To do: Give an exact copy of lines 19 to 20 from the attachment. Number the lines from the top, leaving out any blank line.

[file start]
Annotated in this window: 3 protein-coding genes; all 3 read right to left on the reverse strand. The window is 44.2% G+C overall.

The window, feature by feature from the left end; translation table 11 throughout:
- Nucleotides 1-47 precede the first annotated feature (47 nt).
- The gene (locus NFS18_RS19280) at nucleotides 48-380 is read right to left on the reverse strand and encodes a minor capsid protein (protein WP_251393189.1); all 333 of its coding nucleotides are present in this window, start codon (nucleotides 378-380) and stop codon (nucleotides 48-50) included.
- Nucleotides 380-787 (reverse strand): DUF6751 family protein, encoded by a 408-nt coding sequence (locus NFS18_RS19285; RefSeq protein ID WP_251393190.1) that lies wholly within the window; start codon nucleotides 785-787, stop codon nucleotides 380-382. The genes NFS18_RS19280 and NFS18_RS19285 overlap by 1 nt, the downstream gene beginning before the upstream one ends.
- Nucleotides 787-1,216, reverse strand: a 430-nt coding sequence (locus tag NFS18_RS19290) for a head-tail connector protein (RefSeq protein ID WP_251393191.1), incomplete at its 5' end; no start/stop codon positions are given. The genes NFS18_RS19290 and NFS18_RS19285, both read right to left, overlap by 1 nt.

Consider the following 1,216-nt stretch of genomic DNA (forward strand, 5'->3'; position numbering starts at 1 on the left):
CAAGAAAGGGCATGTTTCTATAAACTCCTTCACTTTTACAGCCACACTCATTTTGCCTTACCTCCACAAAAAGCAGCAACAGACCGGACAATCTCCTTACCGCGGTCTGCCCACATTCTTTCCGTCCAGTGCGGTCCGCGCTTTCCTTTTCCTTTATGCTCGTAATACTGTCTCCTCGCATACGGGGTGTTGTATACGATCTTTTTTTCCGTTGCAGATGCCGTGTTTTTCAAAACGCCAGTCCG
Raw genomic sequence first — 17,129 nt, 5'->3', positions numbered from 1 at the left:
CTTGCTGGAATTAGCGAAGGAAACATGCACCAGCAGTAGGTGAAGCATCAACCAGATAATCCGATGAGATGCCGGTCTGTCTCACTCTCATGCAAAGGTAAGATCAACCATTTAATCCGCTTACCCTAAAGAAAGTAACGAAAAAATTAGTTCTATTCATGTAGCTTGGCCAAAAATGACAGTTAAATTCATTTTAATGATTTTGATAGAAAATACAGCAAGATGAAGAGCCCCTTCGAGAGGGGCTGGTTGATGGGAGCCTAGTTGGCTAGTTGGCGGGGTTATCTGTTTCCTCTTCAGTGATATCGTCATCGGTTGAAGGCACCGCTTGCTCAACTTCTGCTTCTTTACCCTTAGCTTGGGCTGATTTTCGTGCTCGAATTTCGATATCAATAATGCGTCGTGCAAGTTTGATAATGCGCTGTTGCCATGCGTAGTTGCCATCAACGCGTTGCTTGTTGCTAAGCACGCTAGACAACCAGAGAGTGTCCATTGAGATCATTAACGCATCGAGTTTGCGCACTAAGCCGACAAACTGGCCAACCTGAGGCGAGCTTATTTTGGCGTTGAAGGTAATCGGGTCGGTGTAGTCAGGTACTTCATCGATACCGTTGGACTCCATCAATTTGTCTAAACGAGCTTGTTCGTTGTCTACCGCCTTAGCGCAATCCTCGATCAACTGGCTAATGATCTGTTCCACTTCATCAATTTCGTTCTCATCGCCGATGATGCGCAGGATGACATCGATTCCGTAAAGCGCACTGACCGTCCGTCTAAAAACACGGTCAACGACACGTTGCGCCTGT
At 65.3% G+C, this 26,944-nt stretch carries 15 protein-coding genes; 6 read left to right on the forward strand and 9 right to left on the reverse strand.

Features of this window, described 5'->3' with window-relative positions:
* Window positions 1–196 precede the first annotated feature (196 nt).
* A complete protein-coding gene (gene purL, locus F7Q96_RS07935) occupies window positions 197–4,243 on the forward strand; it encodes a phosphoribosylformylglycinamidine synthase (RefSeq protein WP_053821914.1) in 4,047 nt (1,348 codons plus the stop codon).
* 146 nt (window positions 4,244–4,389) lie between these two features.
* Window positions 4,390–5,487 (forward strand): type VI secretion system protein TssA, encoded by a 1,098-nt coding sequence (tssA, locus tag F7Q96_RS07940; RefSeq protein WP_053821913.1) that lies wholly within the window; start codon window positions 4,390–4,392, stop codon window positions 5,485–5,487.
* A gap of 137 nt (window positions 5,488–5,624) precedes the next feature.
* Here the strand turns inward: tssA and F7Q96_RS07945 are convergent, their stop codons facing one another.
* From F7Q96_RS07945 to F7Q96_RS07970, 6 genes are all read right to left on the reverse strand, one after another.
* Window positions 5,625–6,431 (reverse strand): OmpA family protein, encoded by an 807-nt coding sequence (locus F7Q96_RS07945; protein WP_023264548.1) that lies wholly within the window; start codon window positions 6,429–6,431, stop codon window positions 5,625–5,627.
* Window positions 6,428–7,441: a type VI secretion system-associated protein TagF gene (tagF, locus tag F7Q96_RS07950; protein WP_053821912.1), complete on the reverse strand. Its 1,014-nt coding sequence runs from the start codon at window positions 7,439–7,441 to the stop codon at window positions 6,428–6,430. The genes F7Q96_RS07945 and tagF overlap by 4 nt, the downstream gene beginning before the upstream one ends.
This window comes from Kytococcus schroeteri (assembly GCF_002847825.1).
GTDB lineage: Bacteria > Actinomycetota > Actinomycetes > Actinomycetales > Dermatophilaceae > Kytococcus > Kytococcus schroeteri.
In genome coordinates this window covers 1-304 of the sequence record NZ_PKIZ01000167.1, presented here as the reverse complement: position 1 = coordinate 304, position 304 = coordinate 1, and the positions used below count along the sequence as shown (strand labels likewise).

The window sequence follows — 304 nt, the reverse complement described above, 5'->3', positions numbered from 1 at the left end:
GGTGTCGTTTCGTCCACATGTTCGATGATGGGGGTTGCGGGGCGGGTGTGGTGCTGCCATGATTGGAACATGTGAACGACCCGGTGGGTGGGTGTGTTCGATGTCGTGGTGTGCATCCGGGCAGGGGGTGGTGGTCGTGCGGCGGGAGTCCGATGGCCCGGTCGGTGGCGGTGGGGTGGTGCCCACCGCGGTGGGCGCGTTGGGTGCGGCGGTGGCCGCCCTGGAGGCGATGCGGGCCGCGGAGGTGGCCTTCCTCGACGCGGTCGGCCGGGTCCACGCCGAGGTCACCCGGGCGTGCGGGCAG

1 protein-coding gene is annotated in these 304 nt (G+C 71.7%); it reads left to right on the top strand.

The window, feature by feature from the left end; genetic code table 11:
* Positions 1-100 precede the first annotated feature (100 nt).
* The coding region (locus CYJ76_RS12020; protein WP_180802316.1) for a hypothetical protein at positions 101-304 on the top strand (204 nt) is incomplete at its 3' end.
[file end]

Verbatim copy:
* From F7Q96_RS07945 to F7Q96_RS07970, 6 genes are all read right to left on the reverse strand, one after another.
* Window positions 5,625–6,431 (reverse strand): OmpA family protein, encoded by an 807-nt coding sequence (locus F7Q96_RS07945; protein WP_023264548.1) that lies wholly within the window; start codon window positions 6,429–6,431, stop codon window positions 5,625–5,627.